Sharing: When users click “Yum” this action is shared to their Facebook wall. Users can also see how many “Yums” different recipes have, which serves as an endorsement of the recipe. All images are sized to be pinnable via the Pinterest bookmarklet. However there is no social sharing within the platform itself. Unlike Pinterest which is designed to be a social destination, Yummly is a tool for finding recipes and sharing them on other social platforms.

Since the Pinterest craze hit over a year ago, frustration among brands at Pinterest’s lack of promotional opportunities has been building.  Why Pinterest didn’t see this void as a dangerous opportunity for a startup to charge in and steal brand dollars is a mystery, but that startup has arrived in the food and beverage category and it is Yummly.

Infographic – How 14 Top Brand’s Performed in a Social Media Customer Service Test

Myself and three of my colleagues used our personal Twitter accounts to send customer service tweets to 14 leading consumer brands in seven industries. Each company received one tweet per weekday for four consecutive weeks. The goal was to evaluate which messages were prioritized and how consistently they responded.

The following guest post comes from Rachel Ramsey, Editorial Coordinator at Software Advice, a research and advisory firm.

In today’s Yelp-obsessed world, consumers are interested in marketing but only if it matches what their family and friends say about your brand. Social media is a perfect avenue for impacting these conversations. That being said, providing effective social support is just as important to this mission as sharing promotions, blog posts and deals.

However, providing strong customer service on Twitter presents a formidable challenge for companies that receive thousands of tweets per day. It’s impossible to expect them to respond to everything. Instead, they need a strategy for finding and prioritizing the most important messages.

How the Race Worked

Myself and three of my colleagues used our personal Twitter accounts to send customer service tweets to 14 leading consumer brands in seven industries. Each company received one tweet per weekday for four consecutive weeks. Half of the time we used the @ symbol with the company’s Twitter handle, the other half we didn’t.  Using the @ triggers a notification to the account owner that they’ve been mentioned in a tweet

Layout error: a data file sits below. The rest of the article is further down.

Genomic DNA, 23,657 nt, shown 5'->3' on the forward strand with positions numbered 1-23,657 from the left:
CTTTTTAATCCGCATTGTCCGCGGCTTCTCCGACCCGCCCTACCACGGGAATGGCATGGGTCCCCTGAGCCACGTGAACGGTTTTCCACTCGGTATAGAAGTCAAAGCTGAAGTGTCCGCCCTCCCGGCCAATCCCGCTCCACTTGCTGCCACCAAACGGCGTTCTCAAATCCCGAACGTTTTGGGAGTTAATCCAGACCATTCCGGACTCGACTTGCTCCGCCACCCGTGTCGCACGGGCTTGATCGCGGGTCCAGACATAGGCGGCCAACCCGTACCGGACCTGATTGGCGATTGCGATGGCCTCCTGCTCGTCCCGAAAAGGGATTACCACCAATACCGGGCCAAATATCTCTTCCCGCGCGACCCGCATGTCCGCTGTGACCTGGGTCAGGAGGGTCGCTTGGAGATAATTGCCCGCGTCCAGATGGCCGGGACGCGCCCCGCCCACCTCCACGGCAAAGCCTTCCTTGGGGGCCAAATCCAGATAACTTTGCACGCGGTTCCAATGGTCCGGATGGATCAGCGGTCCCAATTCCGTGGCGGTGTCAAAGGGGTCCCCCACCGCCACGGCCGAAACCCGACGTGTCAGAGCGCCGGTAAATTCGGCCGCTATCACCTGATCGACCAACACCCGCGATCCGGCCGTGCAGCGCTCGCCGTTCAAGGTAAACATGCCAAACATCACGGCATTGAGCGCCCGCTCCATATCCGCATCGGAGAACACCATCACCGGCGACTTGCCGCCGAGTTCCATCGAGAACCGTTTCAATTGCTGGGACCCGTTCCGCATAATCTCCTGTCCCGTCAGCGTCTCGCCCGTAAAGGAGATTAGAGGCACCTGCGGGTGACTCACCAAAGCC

The questions fell into one of five categories:

  • Urgent
  • Positive
  • Negative
  • FAQ
  • Technical

The goal was to evaluate which messages were prioritized and how consistently they responded. This included messages with an @ symbol and brand name, as well as others where simply the brand was mentioned. We sent the tweets every day from four different personal Twitter handles, for four consecutive weeks. We tested 14 brands in seven industries.

Some lessons learned included:

Keep the customer informed. Coca-Cola and McDonald’s committed huge errors when two of their replies came several days after the questions were sent. For the instant-gratification customer, this is the same as not responding at all.

Don’t be a robot. Customer service expert, best-selling author and speaker Micah Solomon told me recently that being human in your engagements with customers on Twitter is one of the most important considerations. Twitter is a social platform, your responders need to talk and act like they would interact with their real friends and family. Say thank you. Be personal.

Important keyword triggers are your friend. When we designed questions for the race, we specifically included questions with important intent, sentiment or risk of switching brands. Social listening software can be programmed to send service messages to the front of the line if they contain keywords such as “help,” “mad,” “thank you.” These rules are imperative for brands that need to automate tweet prioritization.

Listen for your brand, @ or no @